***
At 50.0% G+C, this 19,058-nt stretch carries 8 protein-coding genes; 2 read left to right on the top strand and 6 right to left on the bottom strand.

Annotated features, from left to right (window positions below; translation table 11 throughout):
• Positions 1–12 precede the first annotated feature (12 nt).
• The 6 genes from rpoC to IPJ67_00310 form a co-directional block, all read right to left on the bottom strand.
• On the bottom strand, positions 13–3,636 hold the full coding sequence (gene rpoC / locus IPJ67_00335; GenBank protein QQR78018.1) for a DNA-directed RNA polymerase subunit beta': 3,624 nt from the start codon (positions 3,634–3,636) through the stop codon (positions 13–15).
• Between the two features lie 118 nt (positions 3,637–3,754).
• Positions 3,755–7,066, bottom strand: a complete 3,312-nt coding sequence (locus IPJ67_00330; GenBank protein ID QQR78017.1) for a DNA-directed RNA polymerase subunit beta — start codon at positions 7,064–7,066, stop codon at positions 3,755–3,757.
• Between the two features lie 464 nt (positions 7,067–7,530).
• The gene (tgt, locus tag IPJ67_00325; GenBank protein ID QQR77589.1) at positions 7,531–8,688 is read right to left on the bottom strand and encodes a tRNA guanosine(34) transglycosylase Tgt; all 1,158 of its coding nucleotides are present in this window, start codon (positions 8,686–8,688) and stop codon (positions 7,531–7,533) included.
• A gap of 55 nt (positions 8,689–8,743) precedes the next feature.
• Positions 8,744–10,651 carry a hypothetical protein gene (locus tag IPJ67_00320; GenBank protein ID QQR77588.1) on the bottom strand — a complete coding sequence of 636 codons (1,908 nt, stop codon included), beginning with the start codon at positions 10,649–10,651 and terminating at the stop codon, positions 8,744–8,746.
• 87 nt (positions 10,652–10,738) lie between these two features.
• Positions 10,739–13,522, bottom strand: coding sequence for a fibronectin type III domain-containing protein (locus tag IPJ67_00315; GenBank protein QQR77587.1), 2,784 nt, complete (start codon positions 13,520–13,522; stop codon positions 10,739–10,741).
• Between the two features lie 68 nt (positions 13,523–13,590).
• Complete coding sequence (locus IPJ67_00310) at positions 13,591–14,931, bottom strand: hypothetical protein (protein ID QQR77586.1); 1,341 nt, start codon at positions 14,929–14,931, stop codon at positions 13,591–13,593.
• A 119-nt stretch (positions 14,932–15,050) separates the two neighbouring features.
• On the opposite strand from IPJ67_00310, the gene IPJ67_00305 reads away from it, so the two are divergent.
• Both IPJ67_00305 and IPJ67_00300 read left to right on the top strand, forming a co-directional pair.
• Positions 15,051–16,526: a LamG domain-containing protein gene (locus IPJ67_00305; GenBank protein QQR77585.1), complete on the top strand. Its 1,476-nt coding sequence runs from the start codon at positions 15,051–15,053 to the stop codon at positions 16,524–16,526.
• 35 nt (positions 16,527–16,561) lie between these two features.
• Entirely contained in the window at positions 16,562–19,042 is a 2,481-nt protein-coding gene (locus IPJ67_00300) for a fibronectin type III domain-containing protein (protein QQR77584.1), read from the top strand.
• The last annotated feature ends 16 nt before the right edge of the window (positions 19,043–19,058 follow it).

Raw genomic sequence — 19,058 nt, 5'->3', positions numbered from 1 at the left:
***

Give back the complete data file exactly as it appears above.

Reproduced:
At 50.0% G+C, this 19,058-nt stretch carries 8 protein-coding genes; 2 read left to right on the top strand and 6 right to left on the bottom strand.

Annotated features, from left to right (window positions below; translation table 11 throughout):
• Positions 1–12 precede the first annotated feature (12 nt).
• The 6 genes from rpoC to IPJ67_00310 form a co-directional block, all read right to left on the bottom strand.
• On the bottom strand, positions 13–3,636 hold the full coding sequence (gene rpoC / locus IPJ67_00335; GenBank protein QQR78018.1) for a DNA-directed RNA polymerase subunit beta': 3,624 nt from the start codon (positions 3,634–3,636) through the stop codon (positions 13–15).
• Between the two features lie 118 nt (positions 3,637–3,754).
• Positions 3,755–7,066, bottom strand: a complete 3,312-nt coding sequence (locus IPJ67_00330; GenBank protein ID QQR78017.1) for a DNA-directed RNA polymerase subunit beta — start codon at positions 7,064–7,066, stop codon at positions 3,755–3,757.
• Between the two features lie 464 nt (positions 7,067–7,530).
• The gene (tgt, locus tag IPJ67_00325; GenBank protein ID QQR77589.1) at positions 7,531–8,688 is read right to left on the bottom strand and encodes a tRNA guanosine(34) transglycosylase Tgt; all 1,158 of its coding nucleotides are present in this window, start codon (positions 8,686–8,688) and stop codon (positions 7,531–7,533) included.
• A gap of 55 nt (positions 8,689–8,743) precedes the next feature.
• Positions 8,744–10,651 carry a hypothetical protein gene (locus tag IPJ67_00320; GenBank protein ID QQR77588.1) on the bottom strand — a complete coding sequence of 636 codons (1,908 nt, stop codon included), beginning with the start codon at positions 10,649–10,651 and terminating at the stop codon, positions 8,744–8,746.
• 87 nt (positions 10,652–10,738) lie between these two features.
• Positions 10,739–13,522, bottom strand: coding sequence for a fibronectin type III domain-containing protein (locus tag IPJ67_00315; GenBank protein QQR77587.1), 2,784 nt, complete (start codon positions 13,520–13,522; stop codon positions 10,739–10,741).
• Between the two features lie 68 nt (positions 13,523–13,590).
• Complete coding sequence (locus IPJ67_00310) at positions 13,591–14,931, bottom strand: hypothetical protein (protein ID QQR77586.1); 1,341 nt, start codon at positions 14,929–14,931, stop codon at positions 13,591–13,593.
• A 119-nt stretch (positions 14,932–15,050) separates the two neighbouring features.
• On the opposite strand from IPJ67_00310, the gene IPJ67_00305 reads away from it, so the two are divergent.
• Both IPJ67_00305 and IPJ67_00300 read left to right on the top strand, forming a co-directional pair.
• Positions 15,051–16,526: a LamG domain-containing protein gene (locus IPJ67_00305; GenBank protein QQR77585.1), complete on the top strand. Its 1,476-nt coding sequence runs from the start codon at positions 15,051–15,053 to the stop codon at positions 16,524–16,526.
• 35 nt (positions 16,527–16,561) lie between these two features.
• Entirely contained in the window at positions 16,562–19,042 is a 2,481-nt protein-coding gene (locus IPJ67_00300) for a fibronectin type III domain-containing protein (protein QQR77584.1), read from the top strand.
• The last annotated feature ends 16 nt before the right edge of the window (positions 19,043–19,058 follow it).

Raw genomic sequence — 19,058 nt, 5'->3', positions numbered from 1 at the left: